Enhancing remineralisation using casein phosphopeptide complexes
AuthorFernando, James Rohan
AffiliationMelbourne Dental School
Document TypePhD thesis
Access StatusThis item is embargoed and will be available on 2020-03-06. This item is currently available to University of Melbourne staff and students only, login required.
© 2017 Dr. James Rohan Fernando
Casein phosphopeptide (CPP) complexes have been shown to promote remineralisation of dental tissues affected by dental caries. However, remineralisation takes time and can be limited by the delivery and composition of the remineralisation agent. The aim of this thesis was to enhance remineralisation by CPP complexes through clinical and laboratory studies assessing various chemical changes to the remineralisation process. Using an in vitro enamel remineralisation model, it was determined that intra-lesion serum albumin did not interfere with remineralisation by casein phosphopeptide stabilised amorphous calcium fluoride phosphate (CPP-ACFP). A high pH pre-treatment significantly increased remineralisation by CPP-ACFP. To expand on this finding, a cyclic in vitro remineralisation model tested intra-lesion pH modulation whereby enamel subsurface lesions were periodically exposed to CPP-ACFP (pH 5.5) and either sodium hypochlorite (pH 12.9), sodium hydroxide (pH 12.9) or distilled deionised water. Enamel subsurface lesions that had cyclic treatment with CPP-ACFP and sodium hydroxide were observed to have significantly higher remineralisation, displaying intra-lesion pH modulation enhanced remineralisation. Cyclic treatment with CPP-ACFP and sodium hypochlorite was observed to further demineralise and cause a surface precipitation due to a disadvantageous interaction of the treatment solutions. A second short-term cyclic in vitro remineralisation experiment revealed intra-lesion pH modulation with CPP-ACFP and sodium hydroxide was more effective than an equivalent exposure to CPP-ACFP alone. The use of x-ray microtomography (XMT) to measure remineralisation by CPP-ACFP in vitro was assessed using conventional polychromatic and monochromatic synchrotron x-ray sources. These methods of analysis were compared with transverse microradiography (TMR) analysis to investigate the accuracy and practicality of each method. XMT analysis from both x-ray sources detected remineralisation in enamel lesions however the amount of remineralisation detected was significantly less than that detected by TMR. Due to a range of artefacts unique to the x-ray source and the devices used, it was determined that XMT analysis of remineralisation under the conditions used was less sensitive compared with TMR. The remineralisation potential of a combined casein phosphopeptide stabilised amorphous calcium phosphate (CPP-ACP) and stannous fluoride (SnF2) solution was tested in vitro and in situ. The combined CPP-ACP and SnF2 solution showed significantly higher enamel remineralisation than all other treatments due to an increase in CPP complex stability and ion delivery. The interaction of a combined CPP-ACP and SnF2 solution with surface dentine in vitro displayed an organic ‘nanocoating’ suggesting stannous ions mediated CPP cross-linking and ion release at the dentine surface. A crossover clinical study was conducted on low caries-risk individuals to assess changes in the abundance of Streptococcus sanguinis in supragingival plaque following a two week intervention period chewing either CPP-ACP sugar-free gum, sugar-free gum or no gum. It was determined that chewing the CPP-ACP gum significantly increased the abundance of S. sanguinis, as well as other commensal, alkaline-producing microorganisms. This demonstrated chewing CPP-ACP gum exerted a prebiotic effect in supragingival plaque. The promising results expounded in this thesis indicate modifications to the composition and delivery of CPP complexes have the potential to improve the rate and amount of remineralisation.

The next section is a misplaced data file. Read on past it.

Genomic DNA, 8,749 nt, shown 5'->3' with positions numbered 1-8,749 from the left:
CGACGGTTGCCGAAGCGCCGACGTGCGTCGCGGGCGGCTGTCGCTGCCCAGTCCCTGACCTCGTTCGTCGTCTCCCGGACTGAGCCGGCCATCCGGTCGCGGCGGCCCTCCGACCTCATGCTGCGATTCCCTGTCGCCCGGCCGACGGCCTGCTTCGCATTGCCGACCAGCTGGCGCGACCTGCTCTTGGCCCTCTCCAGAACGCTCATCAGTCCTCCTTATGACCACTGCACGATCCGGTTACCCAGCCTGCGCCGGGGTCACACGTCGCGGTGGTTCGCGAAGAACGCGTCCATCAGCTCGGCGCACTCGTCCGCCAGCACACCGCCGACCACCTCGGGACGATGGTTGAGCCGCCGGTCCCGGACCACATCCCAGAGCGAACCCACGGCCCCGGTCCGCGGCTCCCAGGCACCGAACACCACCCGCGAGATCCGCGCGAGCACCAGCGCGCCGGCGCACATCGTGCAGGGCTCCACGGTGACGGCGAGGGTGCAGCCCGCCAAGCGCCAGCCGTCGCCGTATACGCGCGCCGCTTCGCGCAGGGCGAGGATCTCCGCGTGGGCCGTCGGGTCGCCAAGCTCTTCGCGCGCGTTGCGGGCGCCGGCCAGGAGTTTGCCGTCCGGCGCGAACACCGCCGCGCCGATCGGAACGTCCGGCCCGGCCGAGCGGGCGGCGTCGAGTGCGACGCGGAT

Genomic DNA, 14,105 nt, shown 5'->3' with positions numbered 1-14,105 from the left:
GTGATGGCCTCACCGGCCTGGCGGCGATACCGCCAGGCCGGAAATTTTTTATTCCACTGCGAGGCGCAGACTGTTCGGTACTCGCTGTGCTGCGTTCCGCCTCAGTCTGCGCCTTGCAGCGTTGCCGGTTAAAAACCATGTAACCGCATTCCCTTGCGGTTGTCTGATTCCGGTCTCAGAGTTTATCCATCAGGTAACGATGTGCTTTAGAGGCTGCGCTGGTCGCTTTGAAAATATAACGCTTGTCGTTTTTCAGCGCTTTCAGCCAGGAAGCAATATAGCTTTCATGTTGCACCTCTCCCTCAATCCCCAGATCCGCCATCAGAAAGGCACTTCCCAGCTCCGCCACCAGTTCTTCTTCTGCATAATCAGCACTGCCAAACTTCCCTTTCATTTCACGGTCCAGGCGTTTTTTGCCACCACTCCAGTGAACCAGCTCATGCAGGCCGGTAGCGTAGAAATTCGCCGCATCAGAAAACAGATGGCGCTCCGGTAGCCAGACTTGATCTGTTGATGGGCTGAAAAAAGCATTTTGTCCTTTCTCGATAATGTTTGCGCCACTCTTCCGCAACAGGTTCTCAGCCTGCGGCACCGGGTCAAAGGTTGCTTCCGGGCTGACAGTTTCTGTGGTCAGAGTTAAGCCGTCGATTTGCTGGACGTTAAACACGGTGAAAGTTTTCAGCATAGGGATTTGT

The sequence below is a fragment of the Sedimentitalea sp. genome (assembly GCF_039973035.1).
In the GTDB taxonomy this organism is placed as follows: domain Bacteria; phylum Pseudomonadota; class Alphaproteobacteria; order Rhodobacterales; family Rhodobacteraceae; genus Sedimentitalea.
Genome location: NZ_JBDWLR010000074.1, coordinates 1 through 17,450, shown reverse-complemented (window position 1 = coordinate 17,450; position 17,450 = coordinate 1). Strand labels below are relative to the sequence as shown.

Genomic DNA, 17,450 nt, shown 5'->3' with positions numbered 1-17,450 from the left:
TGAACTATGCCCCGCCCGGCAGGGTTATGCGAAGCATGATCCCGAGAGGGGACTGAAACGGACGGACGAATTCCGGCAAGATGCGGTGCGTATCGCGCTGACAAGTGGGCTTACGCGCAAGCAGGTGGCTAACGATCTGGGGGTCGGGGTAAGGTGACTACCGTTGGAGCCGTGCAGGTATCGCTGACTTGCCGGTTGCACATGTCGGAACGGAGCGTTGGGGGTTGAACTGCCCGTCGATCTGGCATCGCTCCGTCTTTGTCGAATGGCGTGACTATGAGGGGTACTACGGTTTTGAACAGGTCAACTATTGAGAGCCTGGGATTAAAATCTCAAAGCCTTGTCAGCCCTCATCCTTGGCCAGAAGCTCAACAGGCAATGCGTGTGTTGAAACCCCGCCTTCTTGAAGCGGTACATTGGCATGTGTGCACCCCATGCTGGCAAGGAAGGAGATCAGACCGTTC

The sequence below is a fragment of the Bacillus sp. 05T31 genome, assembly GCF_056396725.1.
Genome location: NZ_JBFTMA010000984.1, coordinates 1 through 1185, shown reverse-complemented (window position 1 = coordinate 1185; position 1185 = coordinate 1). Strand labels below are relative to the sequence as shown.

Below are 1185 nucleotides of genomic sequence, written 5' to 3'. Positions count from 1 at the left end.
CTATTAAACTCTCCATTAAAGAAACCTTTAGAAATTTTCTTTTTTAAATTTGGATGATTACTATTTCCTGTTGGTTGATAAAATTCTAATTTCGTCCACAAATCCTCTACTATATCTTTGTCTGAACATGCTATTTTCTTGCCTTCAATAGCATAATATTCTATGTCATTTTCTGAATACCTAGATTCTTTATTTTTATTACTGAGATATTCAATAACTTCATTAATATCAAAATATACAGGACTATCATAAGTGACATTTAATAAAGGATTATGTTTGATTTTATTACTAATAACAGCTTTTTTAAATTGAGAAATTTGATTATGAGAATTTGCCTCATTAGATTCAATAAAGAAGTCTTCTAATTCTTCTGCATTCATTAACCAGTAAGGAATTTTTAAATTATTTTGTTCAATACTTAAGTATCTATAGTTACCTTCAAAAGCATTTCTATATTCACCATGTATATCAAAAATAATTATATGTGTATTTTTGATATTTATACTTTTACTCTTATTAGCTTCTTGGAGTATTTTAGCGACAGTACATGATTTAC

Keywordsdental caries; remineralisation; Casein phosphopeptide complexes
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